Originally published June 25, 2020 on The Western Producer
By Barb Glen
Two main beliefs about beef production arose from a recent American consumer study: most believe that larger scale cattle production is focused on money at the expense of animal welfare; and most think smaller farms, though perceived to be a dying breed, produce higher quality beef under more favourable conditions for animals.
Those results present an opportunity, said Shawn Darcy, market research director for the National Cattlemen’s Beef Association.
“It actually just shows us there’s a large opportunity, obviously a knowledge gap in the system because a lot of things they were associating with these smaller family farms and the niche markets, those were things that we know were true for the entire industry,” Darcy said during a recent Beef Improvement Federation seminar.
As in Canada, most American cattle operations are family farms with a focus on animal welfare, he added.
The NCBA survey and focus groups also showed 69 percent of respondents felt positively toward beef, while 13 percent held a negative perception and the balance were neutral.
“Not everyone, though they might have a louder voice, is negative about beef,” said Darcy. However, beef lags chicken in terms of attitude, since 81 percent of those surveyed had a positive view for that most popular white meat.
Compared to 2018, beef production made gains among consumers regarding various production attributes. Across the board, consumers perceived improvements in 2019 over 2018 about beef being free from added hormones, (52 percent compared to 49 percent in 2018), raised responsibly (47 percent compared to 44 percent in 2018), environmentally friendly (45 percent vs. 42 percent) and raised humanely (46 percent vs. 41 percent).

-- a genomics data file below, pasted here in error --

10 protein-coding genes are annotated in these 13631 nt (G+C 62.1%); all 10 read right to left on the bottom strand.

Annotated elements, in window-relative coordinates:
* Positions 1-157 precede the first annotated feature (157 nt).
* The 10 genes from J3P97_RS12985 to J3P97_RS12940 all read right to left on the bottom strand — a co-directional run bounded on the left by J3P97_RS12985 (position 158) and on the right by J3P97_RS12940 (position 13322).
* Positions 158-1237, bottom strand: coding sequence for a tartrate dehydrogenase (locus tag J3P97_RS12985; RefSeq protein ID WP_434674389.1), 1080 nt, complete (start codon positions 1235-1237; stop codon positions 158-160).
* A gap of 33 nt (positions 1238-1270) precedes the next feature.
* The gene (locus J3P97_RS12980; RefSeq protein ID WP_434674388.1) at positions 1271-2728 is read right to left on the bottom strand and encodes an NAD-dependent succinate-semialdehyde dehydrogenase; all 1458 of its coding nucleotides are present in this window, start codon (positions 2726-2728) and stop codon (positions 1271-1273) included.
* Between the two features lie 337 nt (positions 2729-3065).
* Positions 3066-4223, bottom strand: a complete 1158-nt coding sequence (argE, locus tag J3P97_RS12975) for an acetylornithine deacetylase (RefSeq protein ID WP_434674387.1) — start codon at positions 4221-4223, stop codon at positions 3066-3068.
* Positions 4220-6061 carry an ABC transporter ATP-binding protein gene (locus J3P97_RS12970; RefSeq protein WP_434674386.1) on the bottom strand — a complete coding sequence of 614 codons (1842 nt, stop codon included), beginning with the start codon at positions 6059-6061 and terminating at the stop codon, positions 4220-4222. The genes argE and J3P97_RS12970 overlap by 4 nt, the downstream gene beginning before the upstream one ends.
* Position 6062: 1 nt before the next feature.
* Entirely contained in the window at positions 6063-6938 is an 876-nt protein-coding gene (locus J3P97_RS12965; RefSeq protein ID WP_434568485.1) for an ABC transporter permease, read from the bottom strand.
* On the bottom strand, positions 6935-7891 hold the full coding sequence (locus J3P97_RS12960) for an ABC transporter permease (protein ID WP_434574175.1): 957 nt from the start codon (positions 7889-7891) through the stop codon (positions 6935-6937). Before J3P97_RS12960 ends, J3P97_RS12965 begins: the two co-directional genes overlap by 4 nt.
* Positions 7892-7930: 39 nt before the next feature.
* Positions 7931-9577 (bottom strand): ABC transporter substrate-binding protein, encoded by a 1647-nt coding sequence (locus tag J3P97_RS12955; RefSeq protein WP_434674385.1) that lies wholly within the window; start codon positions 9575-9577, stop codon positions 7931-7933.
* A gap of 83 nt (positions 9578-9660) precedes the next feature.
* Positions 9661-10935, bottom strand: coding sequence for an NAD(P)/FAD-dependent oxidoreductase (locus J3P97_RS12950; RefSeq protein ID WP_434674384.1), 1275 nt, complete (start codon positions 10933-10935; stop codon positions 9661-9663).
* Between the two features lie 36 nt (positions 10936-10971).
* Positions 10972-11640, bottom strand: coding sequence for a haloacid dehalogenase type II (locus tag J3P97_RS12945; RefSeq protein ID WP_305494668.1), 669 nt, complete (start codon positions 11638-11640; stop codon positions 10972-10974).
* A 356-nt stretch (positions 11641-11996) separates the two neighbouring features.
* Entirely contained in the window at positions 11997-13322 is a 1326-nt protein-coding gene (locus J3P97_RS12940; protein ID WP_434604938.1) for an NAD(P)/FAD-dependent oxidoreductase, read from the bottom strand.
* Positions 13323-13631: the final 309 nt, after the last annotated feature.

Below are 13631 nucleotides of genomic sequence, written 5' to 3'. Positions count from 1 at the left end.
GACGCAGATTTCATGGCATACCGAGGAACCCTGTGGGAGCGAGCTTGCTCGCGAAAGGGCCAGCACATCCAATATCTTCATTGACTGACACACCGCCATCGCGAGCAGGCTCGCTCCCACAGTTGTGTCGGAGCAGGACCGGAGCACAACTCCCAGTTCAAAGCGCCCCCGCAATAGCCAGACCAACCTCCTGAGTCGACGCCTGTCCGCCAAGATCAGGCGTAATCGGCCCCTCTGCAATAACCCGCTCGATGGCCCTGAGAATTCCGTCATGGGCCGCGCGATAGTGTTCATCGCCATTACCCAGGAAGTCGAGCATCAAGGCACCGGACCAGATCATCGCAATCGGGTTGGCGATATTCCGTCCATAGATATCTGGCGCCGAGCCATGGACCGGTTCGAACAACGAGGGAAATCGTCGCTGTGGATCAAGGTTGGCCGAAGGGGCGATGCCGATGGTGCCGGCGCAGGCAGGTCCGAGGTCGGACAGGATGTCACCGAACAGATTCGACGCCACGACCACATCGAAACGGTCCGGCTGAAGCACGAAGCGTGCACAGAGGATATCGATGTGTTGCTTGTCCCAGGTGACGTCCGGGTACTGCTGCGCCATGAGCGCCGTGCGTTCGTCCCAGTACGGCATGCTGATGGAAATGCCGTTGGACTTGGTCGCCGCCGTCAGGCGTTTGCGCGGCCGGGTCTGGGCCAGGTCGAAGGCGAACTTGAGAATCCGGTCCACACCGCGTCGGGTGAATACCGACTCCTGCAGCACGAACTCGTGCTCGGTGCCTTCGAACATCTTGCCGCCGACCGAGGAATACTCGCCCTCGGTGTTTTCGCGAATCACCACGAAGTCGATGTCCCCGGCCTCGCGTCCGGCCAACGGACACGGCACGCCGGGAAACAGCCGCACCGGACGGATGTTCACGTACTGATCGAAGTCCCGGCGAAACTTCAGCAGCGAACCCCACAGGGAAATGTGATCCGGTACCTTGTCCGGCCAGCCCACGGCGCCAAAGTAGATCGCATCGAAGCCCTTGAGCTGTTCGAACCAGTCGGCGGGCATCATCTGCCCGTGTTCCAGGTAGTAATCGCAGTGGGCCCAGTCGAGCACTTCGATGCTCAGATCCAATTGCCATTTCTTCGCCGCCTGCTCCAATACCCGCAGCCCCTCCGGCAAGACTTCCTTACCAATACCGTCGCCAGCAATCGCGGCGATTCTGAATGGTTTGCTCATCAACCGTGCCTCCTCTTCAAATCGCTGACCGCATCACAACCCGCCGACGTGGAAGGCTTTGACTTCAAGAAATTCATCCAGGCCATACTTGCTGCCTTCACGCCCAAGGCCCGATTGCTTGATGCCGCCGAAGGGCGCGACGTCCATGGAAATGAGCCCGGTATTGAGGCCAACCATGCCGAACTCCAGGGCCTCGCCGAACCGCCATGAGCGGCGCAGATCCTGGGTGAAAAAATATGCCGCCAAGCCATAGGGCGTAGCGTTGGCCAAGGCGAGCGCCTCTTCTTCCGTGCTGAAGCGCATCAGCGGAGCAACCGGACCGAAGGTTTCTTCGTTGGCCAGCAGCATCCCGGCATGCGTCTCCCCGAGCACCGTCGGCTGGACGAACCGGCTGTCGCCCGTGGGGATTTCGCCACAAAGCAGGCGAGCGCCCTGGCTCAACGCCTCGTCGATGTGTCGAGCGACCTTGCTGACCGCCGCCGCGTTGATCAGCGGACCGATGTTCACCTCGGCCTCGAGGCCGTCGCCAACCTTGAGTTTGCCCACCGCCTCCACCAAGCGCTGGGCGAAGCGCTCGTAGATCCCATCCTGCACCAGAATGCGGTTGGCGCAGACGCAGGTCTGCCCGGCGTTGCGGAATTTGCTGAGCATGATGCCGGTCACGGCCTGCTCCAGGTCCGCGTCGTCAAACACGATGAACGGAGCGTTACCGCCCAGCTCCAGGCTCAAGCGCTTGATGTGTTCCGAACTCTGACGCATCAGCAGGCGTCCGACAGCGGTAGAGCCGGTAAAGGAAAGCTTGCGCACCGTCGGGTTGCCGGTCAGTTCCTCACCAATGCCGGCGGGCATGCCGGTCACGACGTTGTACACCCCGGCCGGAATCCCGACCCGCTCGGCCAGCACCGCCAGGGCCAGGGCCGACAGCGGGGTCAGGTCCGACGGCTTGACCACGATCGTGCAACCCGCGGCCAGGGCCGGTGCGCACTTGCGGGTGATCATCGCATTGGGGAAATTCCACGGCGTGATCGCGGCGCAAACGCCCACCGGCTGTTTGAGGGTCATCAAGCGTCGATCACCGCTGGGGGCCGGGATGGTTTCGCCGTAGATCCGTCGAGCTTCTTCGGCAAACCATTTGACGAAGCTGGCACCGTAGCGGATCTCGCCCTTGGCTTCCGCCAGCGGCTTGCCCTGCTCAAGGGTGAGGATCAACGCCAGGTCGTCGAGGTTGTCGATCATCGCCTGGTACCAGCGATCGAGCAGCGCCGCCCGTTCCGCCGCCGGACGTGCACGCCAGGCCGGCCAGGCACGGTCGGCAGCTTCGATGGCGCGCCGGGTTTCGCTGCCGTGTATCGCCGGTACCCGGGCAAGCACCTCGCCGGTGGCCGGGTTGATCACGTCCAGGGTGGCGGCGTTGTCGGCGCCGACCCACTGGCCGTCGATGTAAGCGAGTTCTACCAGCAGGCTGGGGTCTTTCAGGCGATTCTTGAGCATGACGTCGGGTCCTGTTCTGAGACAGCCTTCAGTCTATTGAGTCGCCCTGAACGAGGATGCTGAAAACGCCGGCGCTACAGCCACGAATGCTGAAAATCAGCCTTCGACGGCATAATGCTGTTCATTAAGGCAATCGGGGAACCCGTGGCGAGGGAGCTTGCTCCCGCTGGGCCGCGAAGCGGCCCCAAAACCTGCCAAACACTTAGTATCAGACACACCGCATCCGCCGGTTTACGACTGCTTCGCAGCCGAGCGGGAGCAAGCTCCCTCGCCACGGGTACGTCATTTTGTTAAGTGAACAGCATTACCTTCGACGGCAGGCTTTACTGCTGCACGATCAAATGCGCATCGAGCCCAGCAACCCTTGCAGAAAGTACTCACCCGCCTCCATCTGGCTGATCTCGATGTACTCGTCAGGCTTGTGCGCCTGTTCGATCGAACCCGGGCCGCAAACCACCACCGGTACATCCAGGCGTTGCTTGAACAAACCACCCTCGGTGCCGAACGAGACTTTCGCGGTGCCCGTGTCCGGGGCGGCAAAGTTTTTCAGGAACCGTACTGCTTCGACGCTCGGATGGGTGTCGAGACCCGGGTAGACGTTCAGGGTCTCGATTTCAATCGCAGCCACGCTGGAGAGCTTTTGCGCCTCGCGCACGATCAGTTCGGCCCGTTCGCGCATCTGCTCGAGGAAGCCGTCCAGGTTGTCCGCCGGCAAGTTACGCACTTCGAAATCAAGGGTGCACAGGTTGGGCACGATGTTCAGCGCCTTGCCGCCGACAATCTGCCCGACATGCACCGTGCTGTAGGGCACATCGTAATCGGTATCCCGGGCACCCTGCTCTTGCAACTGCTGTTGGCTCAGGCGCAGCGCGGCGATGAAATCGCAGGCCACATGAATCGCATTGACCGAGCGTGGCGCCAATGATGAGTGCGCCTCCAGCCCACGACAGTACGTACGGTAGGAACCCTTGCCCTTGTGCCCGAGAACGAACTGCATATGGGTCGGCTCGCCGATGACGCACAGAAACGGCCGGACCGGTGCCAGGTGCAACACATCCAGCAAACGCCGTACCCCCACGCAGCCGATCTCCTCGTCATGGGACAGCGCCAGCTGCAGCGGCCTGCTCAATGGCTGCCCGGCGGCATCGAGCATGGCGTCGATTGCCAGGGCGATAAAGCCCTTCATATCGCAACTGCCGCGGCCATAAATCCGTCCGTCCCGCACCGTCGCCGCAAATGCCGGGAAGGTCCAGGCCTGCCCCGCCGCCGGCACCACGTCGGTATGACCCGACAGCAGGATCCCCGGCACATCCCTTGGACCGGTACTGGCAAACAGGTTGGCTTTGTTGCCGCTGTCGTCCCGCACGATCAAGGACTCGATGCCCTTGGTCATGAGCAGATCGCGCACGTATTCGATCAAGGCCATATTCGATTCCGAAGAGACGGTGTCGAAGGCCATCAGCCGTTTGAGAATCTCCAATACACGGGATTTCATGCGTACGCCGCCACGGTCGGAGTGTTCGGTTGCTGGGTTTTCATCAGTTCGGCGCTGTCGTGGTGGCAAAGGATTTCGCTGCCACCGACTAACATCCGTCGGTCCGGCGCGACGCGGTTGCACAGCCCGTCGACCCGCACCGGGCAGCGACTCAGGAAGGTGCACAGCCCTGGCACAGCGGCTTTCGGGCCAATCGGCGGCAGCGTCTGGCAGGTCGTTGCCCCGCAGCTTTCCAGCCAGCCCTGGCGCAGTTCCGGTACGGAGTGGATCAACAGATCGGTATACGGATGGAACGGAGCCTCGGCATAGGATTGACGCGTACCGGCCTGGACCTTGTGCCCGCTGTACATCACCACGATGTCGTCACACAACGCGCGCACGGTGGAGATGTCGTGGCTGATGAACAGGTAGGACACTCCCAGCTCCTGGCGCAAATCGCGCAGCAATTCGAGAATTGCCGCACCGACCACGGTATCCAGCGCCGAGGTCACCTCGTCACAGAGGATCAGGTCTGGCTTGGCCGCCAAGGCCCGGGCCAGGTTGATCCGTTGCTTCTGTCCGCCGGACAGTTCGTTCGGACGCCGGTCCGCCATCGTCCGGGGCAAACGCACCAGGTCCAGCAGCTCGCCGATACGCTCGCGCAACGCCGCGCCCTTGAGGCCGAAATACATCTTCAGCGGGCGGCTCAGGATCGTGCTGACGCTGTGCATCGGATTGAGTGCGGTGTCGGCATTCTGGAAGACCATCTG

Some 12 percent of consumers said they plan to eat more beef, largely related to taste. Sixteen percent said they intend to eat less beef, primarily for perceived health reasons.
As for concerns about beef production, the top answer, unaided by any list or suggestions, was animal welfare at 29 percent. Use of hormones was next, at six percent. Use of antibiotics and environmental concerns were noted by five and three percent, respectively.
Darcy said 27 percent of those surveyed said they were familiar with how cattle are raised, a figure he thinks is higher than the real number. About 43 percent think cattle live in confinement for their entire lives.
Fully 44 percent say they consider how their food was raised or grown when choosing which protein to eat.
The U.S. industry has a Beef Quality Assurance program and once told about its focus on beef safety and animal welfare, surveyed consumers indicated increased confidence in the industry, said Darcy.
However, in most cases people are more interested in the fact of an assurance program rather than the details of how it works and what it contains.
Darcy also presented survey results arising from COVID-19 showing 65 percent of consumers are concerned about food shortages, with chicken breasts, eggs and milk being of most concern. Ground beef ranked fourth in level of concern about shortages.
In keeping with Canadian statistics, more Americans are now buying groceries on-line as opposed to personally shopping. About 67 percent now do that and 69 percent of that group are younger than 45.